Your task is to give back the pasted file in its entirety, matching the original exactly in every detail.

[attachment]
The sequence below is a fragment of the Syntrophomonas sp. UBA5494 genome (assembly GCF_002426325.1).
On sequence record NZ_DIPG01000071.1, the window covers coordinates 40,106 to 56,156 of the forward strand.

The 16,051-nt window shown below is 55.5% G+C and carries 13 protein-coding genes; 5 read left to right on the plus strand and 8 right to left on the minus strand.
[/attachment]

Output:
The sequence below is a fragment of the Syntrophomonas sp. UBA5494 genome (assembly GCF_002426325.1).
On sequence record NZ_DIPG01000071.1, the window covers coordinates 40,106 to 56,156 of the forward strand.

The 16,051-nt window shown below is 55.5% G+C and carries 13 protein-coding genes; 5 read left to right on the plus strand and 8 right to left on the minus strand.